Top
    #246128 - 09/28/19 02:33 PM Re: Score Extrapolations? [Re: Pabulum]
    Pabulum Offline
    Junior Member

    Registered: 05/05/19
    Posts: 7
    Loc: United States
    Thanks for the response, Aeh! Very interesting reads. It'd be interesting to see a breakdown of the increase by index and subtest for children who reached the ceiling for that index in particular, knowing that each child hit different ceilings on the test.

    As for composite scores, it makes a lot of sense that they'd be more extreme than the averages when combining the distributions. I'd be interested to know if different subtests for the same broad skill differentiate more with respect to different areas of the skill (like activating different fibers in the same muscle) or if the different formats are there to reduce the advantages or disadvantages an individual may have with one format alone.
    _________________________
    Graduated DS

    Top
    #246132 - 09/29/19 02:09 PM Re: Score Extrapolations? [Re: Pabulum]
    aeh Offline
    Member

    Registered: 04/26/14
    Posts: 3463
    In general, the technical manuals for most cognitive instruments may include listings of the correlations of individual subtests with particular composites, loadings on g (general intelligence), etc. And typically, some subtests load more on higher-order factors than others do. Some tests will describe individual subtests as focused more on certain aspects of a cluster/composite area, but subtest-level interpretation is usually better left to professionals with more extensive clinical training and experience (and some in the field hold that even professionals should abstain), as the reliability of subtests is usually not as favorable as that of composites.

    Top
    #246308 - 11/13/19 01:58 PM Re: Score Extrapolations? [Re: Pabulum]
    Pabulum Offline
    Junior Member

    Registered: 05/05/19
    Posts: 7
    Loc: United States
    I also think there's a certain limit to highest ability rating items of a certain difficulty rating can measure. For example, how would someone correctly answering 10 questions in the same specific skill all rated at difficulty +0.5 standard deviations be scored if the correlations between those items are ~0.9? I assume the overall score wouldn't be that much higher than the +0.5 difficulty level.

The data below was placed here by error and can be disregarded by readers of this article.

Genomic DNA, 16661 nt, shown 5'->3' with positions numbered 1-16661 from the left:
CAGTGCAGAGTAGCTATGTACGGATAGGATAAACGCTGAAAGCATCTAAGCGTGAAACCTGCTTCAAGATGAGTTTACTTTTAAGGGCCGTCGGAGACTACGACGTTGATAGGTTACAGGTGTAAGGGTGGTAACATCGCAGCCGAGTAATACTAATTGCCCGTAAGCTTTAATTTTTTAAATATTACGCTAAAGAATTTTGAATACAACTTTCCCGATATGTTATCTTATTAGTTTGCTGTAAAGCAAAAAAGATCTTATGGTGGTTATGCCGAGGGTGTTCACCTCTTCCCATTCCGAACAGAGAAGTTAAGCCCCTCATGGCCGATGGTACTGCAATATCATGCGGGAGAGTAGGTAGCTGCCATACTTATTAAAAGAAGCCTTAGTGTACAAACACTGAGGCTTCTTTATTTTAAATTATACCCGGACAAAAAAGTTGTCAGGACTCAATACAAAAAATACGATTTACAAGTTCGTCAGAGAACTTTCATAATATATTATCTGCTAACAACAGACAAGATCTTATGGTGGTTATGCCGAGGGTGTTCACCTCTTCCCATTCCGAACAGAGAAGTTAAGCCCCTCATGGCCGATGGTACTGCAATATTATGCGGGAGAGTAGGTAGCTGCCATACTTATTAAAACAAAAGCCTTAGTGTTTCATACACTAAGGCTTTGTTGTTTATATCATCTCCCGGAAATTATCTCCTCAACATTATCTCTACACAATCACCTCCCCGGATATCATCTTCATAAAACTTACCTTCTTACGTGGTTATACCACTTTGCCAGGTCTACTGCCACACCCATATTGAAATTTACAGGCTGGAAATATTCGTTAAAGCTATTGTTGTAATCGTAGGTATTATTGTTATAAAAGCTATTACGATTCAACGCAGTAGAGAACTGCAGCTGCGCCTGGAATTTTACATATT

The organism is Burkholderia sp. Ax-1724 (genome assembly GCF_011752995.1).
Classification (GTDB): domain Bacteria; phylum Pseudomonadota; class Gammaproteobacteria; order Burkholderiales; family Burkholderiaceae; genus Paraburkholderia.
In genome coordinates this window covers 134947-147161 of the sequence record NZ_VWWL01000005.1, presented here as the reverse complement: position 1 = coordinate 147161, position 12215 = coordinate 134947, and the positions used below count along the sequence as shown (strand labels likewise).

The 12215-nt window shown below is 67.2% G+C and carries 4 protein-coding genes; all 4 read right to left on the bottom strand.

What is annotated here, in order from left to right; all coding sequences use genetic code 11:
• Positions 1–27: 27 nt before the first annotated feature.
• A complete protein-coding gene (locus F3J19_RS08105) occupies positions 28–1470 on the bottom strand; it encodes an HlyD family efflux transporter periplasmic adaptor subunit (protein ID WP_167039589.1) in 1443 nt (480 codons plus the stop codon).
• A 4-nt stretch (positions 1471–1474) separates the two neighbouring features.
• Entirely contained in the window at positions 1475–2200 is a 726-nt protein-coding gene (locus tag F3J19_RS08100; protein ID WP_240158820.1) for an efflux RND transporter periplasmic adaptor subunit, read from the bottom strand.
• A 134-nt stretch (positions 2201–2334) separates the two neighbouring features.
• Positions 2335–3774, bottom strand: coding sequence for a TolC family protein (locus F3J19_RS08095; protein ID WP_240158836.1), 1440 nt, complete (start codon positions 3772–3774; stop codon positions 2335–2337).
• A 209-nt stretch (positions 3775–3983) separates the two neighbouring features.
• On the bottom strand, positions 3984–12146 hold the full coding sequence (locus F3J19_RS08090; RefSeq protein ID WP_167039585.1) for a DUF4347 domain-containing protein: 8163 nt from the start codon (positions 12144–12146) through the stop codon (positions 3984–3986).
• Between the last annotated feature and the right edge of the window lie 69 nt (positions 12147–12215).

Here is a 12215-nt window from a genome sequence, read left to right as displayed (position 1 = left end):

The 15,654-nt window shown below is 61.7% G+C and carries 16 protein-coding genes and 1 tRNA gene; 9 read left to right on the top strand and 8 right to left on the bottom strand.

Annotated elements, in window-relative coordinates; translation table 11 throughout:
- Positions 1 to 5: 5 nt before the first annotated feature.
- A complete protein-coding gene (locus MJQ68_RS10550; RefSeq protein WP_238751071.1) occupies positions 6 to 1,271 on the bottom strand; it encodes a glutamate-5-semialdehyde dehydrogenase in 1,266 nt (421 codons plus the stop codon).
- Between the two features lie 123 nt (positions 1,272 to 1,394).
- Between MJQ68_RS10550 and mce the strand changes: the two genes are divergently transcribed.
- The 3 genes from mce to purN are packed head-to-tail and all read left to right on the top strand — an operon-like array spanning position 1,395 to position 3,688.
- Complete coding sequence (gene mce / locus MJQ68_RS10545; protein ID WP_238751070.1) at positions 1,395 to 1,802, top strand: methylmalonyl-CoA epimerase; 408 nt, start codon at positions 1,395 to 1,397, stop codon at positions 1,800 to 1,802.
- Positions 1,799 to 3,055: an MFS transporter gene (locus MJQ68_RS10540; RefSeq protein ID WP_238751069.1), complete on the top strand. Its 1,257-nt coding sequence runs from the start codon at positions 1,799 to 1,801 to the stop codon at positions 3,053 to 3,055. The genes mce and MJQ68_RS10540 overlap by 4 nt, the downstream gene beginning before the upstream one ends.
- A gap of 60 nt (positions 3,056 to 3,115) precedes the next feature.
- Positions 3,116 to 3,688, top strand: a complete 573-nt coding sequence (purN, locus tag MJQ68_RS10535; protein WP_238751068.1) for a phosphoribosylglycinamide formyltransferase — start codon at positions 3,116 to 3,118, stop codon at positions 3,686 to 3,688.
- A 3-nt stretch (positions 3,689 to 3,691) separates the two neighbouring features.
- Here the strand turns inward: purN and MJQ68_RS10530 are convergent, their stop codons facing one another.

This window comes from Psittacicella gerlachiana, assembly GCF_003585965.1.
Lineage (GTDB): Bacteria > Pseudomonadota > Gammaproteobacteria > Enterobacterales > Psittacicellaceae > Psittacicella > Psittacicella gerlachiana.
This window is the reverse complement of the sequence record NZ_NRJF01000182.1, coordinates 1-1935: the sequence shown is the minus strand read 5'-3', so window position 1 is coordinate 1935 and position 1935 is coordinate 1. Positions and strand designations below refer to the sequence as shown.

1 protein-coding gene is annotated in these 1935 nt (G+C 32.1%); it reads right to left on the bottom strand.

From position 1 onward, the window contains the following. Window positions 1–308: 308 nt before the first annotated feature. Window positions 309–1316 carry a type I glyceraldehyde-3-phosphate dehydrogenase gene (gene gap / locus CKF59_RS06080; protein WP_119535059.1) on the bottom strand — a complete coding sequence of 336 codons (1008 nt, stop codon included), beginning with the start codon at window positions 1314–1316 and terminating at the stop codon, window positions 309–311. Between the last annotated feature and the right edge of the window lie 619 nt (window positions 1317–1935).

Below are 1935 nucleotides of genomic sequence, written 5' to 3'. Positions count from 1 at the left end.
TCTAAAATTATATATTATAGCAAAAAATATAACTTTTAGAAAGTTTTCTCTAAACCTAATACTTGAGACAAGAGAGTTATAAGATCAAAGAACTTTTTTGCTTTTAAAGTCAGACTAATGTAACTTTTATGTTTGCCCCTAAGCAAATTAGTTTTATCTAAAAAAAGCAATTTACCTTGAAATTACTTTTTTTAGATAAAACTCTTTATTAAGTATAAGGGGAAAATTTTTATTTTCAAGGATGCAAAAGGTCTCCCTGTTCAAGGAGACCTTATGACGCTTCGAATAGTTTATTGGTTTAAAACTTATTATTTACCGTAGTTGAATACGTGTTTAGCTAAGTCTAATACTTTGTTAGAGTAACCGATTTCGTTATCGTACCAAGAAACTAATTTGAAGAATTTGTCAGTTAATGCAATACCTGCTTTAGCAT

I think percentiles calculated using raw place value (e.g. rank 3 out of all test takers) on a test would be misleading if the range of item difficulty isn't that wide, and errors leading to different percentiles would more likely be based on random, careless mistakes and not differences in the skill being measured (at least for the extreme ends).

    Since the cumulative probability of a correct answer increases exponentially with z-score in a similar manner as probability decreases exponentially on a normal curve, I think percentiles derived from z-scores are more accurate in these cases. This all came from a friend asking whether a 36 on the ACT (99.9th percentile based on rank percentile method, 99.6th using SD method) is qualitatively different from a 35 (99th rank percentile, 99.3rd using SD); I think the SD percentiles and 0.3 difference make more sense given the difficulty ceilings, but please let me know if I'm mistaken.


    Edited by Pabulum (11/13/19 02:07 PM)
    _________________________
    Graduated DS

    Top


    Moderator:  M-Moderator 
    Recent Posts
    What did you do with your Pre-K/K child?
    by Alannc44
    05:06 AM
    A Bit Overwhelmed - Just Starting Out
    by Portia
    06:09 PM
    Please help with WISC-V scores and ADHD.
    by aeh
    04:44 PM
    2e? IEP help for 5 year old please
    by polarbear
    03:17 PM
    nonfiction books for middle schooler
    by Platypus101
    04:35 AM
    Davidson Institute Twitter